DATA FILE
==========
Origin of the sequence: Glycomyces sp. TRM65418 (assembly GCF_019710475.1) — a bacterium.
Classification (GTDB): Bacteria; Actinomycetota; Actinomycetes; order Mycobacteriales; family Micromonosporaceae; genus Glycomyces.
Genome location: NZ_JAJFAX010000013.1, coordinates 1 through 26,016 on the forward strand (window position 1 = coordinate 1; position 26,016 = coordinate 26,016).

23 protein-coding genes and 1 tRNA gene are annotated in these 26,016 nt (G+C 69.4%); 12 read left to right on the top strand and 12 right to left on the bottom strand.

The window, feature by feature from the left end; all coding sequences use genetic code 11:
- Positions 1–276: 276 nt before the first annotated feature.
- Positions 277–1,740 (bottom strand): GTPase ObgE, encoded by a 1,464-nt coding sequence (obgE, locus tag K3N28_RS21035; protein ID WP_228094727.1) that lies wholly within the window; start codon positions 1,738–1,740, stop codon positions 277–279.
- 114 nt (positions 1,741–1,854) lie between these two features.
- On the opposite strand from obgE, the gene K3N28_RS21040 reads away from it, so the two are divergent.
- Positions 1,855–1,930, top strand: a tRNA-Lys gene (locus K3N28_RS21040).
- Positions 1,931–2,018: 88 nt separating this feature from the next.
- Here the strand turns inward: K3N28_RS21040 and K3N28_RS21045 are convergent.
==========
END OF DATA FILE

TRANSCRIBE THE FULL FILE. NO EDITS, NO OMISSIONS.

Origin of the sequence: Glycomyces sp. TRM65418 (assembly GCF_019710475.1) — a bacterium.
Classification (GTDB): Bacteria; Actinomycetota; Actinomycetes; order Mycobacteriales; family Micromonosporaceae; genus Glycomyces.
Genome location: NZ_JAJFAX010000013.1, coordinates 1 through 26,016 on the forward strand (window position 1 = coordinate 1; position 26,016 = coordinate 26,016).

23 protein-coding genes and 1 tRNA gene are annotated in these 26,016 nt (G+C 69.4%); 12 read left to right on the top strand and 12 right to left on the bottom strand.

The window, feature by feature from the left end; all coding sequences use genetic code 11:
- Positions 1–276: 276 nt before the first annotated feature.
- Positions 277–1,740 (bottom strand): GTPase ObgE, encoded by a 1,464-nt coding sequence (obgE, locus tag K3N28_RS21035; protein ID WP_228094727.1) that lies wholly within the window; start codon positions 1,738–1,740, stop codon positions 277–279.
- 114 nt (positions 1,741–1,854) lie between these two features.
- On the opposite strand from obgE, the gene K3N28_RS21040 reads away from it, so the two are divergent.
- Positions 1,855–1,930, top strand: a tRNA-Lys gene (locus K3N28_RS21040).
- Positions 1,931–2,018: 88 nt separating this feature from the next.
- Here the strand turns inward: K3N28_RS21040 and K3N28_RS21045 are convergent.